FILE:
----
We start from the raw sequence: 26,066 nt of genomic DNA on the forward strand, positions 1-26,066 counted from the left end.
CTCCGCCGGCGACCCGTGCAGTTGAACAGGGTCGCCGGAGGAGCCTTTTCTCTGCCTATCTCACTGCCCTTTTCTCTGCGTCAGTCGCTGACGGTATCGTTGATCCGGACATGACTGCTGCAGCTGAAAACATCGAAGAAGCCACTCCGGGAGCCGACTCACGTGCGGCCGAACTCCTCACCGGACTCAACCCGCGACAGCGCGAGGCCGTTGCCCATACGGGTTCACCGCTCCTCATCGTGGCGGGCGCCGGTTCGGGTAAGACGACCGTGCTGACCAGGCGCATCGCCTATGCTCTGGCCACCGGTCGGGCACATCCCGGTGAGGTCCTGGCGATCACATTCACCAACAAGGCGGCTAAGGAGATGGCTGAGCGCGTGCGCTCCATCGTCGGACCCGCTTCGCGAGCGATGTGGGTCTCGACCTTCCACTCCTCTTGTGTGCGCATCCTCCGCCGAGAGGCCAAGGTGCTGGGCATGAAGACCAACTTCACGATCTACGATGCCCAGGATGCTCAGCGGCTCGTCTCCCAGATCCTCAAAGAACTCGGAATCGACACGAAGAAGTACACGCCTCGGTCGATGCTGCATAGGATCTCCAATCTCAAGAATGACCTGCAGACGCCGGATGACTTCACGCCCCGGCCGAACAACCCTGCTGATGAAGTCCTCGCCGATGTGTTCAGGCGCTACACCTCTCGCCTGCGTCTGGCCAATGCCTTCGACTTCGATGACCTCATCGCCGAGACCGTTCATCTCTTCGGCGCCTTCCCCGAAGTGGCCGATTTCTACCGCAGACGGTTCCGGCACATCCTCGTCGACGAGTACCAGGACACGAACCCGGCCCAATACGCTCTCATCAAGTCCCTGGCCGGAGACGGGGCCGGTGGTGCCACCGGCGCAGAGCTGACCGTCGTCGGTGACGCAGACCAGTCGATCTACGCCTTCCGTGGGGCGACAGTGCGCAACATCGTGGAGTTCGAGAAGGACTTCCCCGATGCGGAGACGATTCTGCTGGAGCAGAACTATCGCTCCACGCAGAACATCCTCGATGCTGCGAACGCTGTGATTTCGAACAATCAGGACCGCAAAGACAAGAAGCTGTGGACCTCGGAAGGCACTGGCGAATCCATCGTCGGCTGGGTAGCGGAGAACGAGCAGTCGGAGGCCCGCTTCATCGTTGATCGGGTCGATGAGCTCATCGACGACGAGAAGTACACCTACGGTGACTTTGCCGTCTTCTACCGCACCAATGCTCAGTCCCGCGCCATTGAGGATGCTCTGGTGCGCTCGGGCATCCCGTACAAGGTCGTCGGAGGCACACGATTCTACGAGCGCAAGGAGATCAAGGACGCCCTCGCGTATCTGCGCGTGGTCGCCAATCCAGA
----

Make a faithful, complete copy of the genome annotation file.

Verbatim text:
We start from the raw sequence: 26,066 nt of genomic DNA on the forward strand, positions 1-26,066 counted from the left end.
CTCCGCCGGCGACCCGTGCAGTTGAACAGGGTCGCCGGAGGAGCCTTTTCTCTGCCTATCTCACTGCCCTTTTCTCTGCGTCAGTCGCTGACGGTATCGTTGATCCGGACATGACTGCTGCAGCTGAAAACATCGAAGAAGCCACTCCGGGAGCCGACTCACGTGCGGCCGAACTCCTCACCGGACTCAACCCGCGACAGCGCGAGGCCGTTGCCCATACGGGTTCACCGCTCCTCATCGTGGCGGGCGCCGGTTCGGGTAAGACGACCGTGCTGACCAGGCGCATCGCCTATGCTCTGGCCACCGGTCGGGCACATCCCGGTGAGGTCCTGGCGATCACATTCACCAACAAGGCGGCTAAGGAGATGGCTGAGCGCGTGCGCTCCATCGTCGGACCCGCTTCGCGAGCGATGTGGGTCTCGACCTTCCACTCCTCTTGTGTGCGCATCCTCCGCCGAGAGGCCAAGGTGCTGGGCATGAAGACCAACTTCACGATCTACGATGCCCAGGATGCTCAGCGGCTCGTCTCCCAGATCCTCAAAGAACTCGGAATCGACACGAAGAAGTACACGCCTCGGTCGATGCTGCATAGGATCTCCAATCTCAAGAATGACCTGCAGACGCCGGATGACTTCACGCCCCGGCCGAACAACCCTGCTGATGAAGTCCTCGCCGATGTGTTCAGGCGCTACACCTCTCGCCTGCGTCTGGCCAATGCCTTCGACTTCGATGACCTCATCGCCGAGACCGTTCATCTCTTCGGCGCCTTCCCCGAAGTGGCCGATTTCTACCGCAGACGGTTCCGGCACATCCTCGTCGACGAGTACCAGGACACGAACCCGGCCCAATACGCTCTCATCAAGTCCCTGGCCGGAGACGGGGCCGGTGGTGCCACCGGCGCAGAGCTGACCGTCGTCGGTGACGCAGACCAGTCGATCTACGCCTTCCGTGGGGCGACAGTGCGCAACATCGTGGAGTTCGAGAAGGACTTCCCCGATGCGGAGACGATTCTGCTGGAGCAGAACTATCGCTCCACGCAGAACATCCTCGATGCTGCGAACGCTGTGATTTCGAACAATCAGGACCGCAAAGACAAGAAGCTGTGGACCTCGGAAGGCACTGGCGAATCCATCGTCGGCTGGGTAGCGGAGAACGAGCAGTCGGAGGCCCGCTTCATCGTTGATCGGGTCGATGAGCTCATCGACGACGAGAAGTACACCTACGGTGACTTTGCCGTCTTCTACCGCACCAATGCTCAGTCCCGCGCCATTGAGGATGCTCTGGTGCGCTCGGGCATCCCGTACAAGGTCGTCGGAGGCACACGATTCTACGAGCGCAAGGAGATCAAGGACGCCCTCGCGTATCTGCGCGTGGTCGCCAATCCAGA